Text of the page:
Manager of Behavior & Admissions at Wayside Waifs


Nov 13 2009

American Cocker Spaniels

Though originally bred to hunt game bird in England, since gaining popularity in America, the American Cocker Spaniel has been bred to be the perfect family dog.  And who could resist?  Like the models from romance novels, Cocker Spaniels have looks that make you melt, glorious flowing locks, and the kind of personality girls wish they had in a boyfriend.  Known for their huge brown eyes and cheery dispositions, they come from a larger spaniel family of dogs: including the Brittany, Springer Spaniel, English Cocker and their smaller toy cousins, such as the Cavilier King Charles and English Toy.  What sets American Cocker Spaniels apart from the rest of their spaniel relatives is their ability to be an active outdoor-sy type and equally as comfortable inside snuggling with their human pack. 

They tend to be 15-30 lbs and need regular exercise and playtime with their humans.  And while some Cockers enjoy hikes and runs, others are quite all right with a walk in the neighborhood or time at the bark park.  And their looks are as versatile as their athletic abilities.  Their longs coats come in a variety of colors: parti-colors (dog speak for partially colored or spotted), tri-colored, and solid varieties.  Due to their long hair, that never seems to stop growing, there is a lot of grooming involved to maintain their perfect coif.  But, as with many other long-haired breeds, they look just as cute with an easy to manage “puppy cut.”  In addition to regular trims, they tend to have watery eye’s whose tearstains need to be wiped every other day and long drooping ears that need to be kept clean.  Although this sounds like a lot for one doggie to go through, they get quite use to being combed, cleaned, clipped and bathed. 

And that is really what a Cocker is all about; they live to please their family.  You want to comb their hair?  Go ahead.  Give them kisses?  Absolutely!  Take them on a walk or run?  They’ll do it, because that’s just the kind of dog they are.  They are always sweet, responsive, loyal and don’t mind being silly if it will make you laugh.  For the most part they are great with other dogs, cats and even small animals.  They will tolerate kids that have been taught to be gentle, but they are good at leaving when they are uncomfortable.  They tend to be at ease with all of their family members, and love to follow their people around the house, “helping” in any way they can.

It isn’t hard to see why the Cocker Spaniel has been such a popular breed.  Unfortunately, popularity has come at a cost to the Cocker Spaniel.  When a dog is over-bred for certain characteristics, some other traits fall by the wayside and become problems for the breed.  For the Cocker, their personality and temperament was sacrificed for their looks.  Some Cockers are overly submissive or aggressive.  Submissive urination and un-provoked outburst has become synonymous with the Cocker Spaniel.  Although these are characteristics suiting for some Cockers, for the most part they still remain the merry jester that lives to please.  The best remedy for this problem we humans have created is to adopt not just for looks, but understanding their personalities, socializing them and giving them opportunities to exercise and learn commands and tricks.  Above all else, understanding that with any dog, each has their own personality, like and dislikes.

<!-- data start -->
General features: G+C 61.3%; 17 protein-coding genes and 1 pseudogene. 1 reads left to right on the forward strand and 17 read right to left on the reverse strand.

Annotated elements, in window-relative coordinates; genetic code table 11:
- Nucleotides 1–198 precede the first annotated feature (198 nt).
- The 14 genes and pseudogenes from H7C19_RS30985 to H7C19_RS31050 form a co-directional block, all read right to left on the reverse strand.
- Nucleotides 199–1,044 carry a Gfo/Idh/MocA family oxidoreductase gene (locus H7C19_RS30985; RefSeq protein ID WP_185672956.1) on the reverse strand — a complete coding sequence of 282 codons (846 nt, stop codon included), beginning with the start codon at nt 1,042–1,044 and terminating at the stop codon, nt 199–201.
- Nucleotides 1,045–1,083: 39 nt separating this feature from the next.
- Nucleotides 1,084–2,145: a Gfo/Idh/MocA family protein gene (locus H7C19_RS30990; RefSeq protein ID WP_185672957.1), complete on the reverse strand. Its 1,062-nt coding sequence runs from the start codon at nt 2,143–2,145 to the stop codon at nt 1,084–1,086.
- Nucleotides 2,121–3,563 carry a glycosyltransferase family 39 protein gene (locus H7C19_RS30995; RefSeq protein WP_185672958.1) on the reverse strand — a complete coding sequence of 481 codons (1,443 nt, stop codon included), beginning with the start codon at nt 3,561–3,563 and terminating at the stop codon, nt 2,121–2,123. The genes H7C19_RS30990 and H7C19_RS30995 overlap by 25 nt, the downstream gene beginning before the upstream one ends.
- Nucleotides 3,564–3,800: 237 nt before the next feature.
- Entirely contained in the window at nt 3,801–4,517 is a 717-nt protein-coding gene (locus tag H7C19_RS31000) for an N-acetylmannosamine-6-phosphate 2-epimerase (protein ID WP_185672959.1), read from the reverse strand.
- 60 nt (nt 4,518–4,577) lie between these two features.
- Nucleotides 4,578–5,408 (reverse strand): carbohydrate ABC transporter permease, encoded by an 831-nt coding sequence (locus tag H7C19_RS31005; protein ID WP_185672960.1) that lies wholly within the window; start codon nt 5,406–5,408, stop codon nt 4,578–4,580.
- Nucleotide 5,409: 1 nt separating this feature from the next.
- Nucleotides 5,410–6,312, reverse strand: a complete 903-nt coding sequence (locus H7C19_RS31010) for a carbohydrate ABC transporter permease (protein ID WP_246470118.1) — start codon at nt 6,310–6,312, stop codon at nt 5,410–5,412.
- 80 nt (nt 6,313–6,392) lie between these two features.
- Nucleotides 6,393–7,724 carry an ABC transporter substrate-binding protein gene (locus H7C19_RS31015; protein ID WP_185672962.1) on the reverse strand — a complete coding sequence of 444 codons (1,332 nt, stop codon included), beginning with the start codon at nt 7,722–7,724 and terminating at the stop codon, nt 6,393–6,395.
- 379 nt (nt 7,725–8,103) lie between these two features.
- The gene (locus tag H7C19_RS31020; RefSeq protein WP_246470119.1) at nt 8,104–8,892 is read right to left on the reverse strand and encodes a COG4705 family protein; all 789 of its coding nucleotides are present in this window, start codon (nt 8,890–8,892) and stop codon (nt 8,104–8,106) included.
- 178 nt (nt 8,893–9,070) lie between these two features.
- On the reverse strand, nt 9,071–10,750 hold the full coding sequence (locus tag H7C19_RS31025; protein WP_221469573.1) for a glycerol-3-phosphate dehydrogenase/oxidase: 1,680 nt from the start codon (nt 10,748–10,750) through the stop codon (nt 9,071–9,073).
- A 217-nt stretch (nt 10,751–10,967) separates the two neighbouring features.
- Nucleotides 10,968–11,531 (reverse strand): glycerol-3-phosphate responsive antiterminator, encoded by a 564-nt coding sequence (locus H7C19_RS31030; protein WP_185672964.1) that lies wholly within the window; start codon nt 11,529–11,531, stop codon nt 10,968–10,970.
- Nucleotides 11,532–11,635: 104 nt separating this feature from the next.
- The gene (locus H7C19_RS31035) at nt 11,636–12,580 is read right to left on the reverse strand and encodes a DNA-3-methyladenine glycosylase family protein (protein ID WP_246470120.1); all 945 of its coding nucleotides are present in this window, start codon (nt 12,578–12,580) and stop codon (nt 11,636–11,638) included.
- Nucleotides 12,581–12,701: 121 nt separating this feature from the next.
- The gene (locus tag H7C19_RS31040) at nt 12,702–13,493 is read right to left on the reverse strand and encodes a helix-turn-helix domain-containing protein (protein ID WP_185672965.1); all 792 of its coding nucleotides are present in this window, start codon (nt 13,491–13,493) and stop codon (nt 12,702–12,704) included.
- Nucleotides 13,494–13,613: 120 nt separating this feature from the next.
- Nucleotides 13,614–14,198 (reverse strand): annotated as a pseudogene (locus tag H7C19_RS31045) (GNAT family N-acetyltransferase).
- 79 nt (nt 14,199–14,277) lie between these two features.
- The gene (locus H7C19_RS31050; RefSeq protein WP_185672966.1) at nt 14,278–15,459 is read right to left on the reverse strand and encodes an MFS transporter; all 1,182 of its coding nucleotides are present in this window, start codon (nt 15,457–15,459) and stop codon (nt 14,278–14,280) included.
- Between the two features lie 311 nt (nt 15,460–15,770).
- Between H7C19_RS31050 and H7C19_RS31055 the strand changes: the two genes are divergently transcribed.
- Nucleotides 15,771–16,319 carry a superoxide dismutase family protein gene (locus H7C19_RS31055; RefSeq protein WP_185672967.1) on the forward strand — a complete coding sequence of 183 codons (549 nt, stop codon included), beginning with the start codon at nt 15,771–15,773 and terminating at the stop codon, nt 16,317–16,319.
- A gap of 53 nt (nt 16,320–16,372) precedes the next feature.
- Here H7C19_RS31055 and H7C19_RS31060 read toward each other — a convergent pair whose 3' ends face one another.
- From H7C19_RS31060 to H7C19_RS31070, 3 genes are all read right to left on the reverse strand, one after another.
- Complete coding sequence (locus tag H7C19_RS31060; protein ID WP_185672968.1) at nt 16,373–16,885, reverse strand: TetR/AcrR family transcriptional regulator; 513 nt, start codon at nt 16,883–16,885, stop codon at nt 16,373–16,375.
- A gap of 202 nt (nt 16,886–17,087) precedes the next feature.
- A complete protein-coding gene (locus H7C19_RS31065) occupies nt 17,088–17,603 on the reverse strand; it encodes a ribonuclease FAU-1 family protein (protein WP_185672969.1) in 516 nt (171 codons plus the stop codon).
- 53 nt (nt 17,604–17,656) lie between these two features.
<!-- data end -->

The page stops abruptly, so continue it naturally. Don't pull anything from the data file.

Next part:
The Cocker Spaniel has a special place as one of America’s favorite breeds.  Because of their popularity in America, there are many Cockers, from puppies to seniors, waiting for adoption in shelters and rescue organizations.  When looking for a smaller dog with a big personality and looks, consider the American Cocker Spaniel for your next family dog.

Written by Emily Mallot
Vet Clinic Technician at Wayside Waifs
& Mom to an American Cocker Spaniel, Duke a Wayside Alum


Nov 10 2009

From Heartache to Hope

Lollypop

Lollypop is one of 90 dogs rescued from a breeder in Camden County, MO and brought to Wayside Waifs. She is now looking for her forever loving home.

Most of us would do anything it took to ensure the health and safety of our beloved pets.  They are our best friends.  Sadly,  that is not the case for countless non-reputable breeders in Missouri- also known as one of the leading puppy mill capitals in the nation.  It is the greed for a dollar that drives these breeders.  It is the appetite for green that makes them blind to the reality that these dogs are living, breathing creatures capable of feeling sadness, anxiety, fear and a longing for something different in their lives.

Unfortunately, many dogs that have been rescued from puppy mills and brought to our shelter have lived in situations most people could not even begin to dream up!  What should be fur covering their bodies is nothing but piles of matted clumps attached to the skin.  Many dogs have severe skin infections from flea and/or lice infestation.  Eye infections, ear infections and urine burns from living in their own filth are also very common.  Sadly, many of the dogs have no idea how to respond to a human because throughout their lifetimes they have rarely, if ever, been touched by a gently hand.  All of these conditions fall blindly on the eyes of those who are charged to “care” for “man’s best friend.”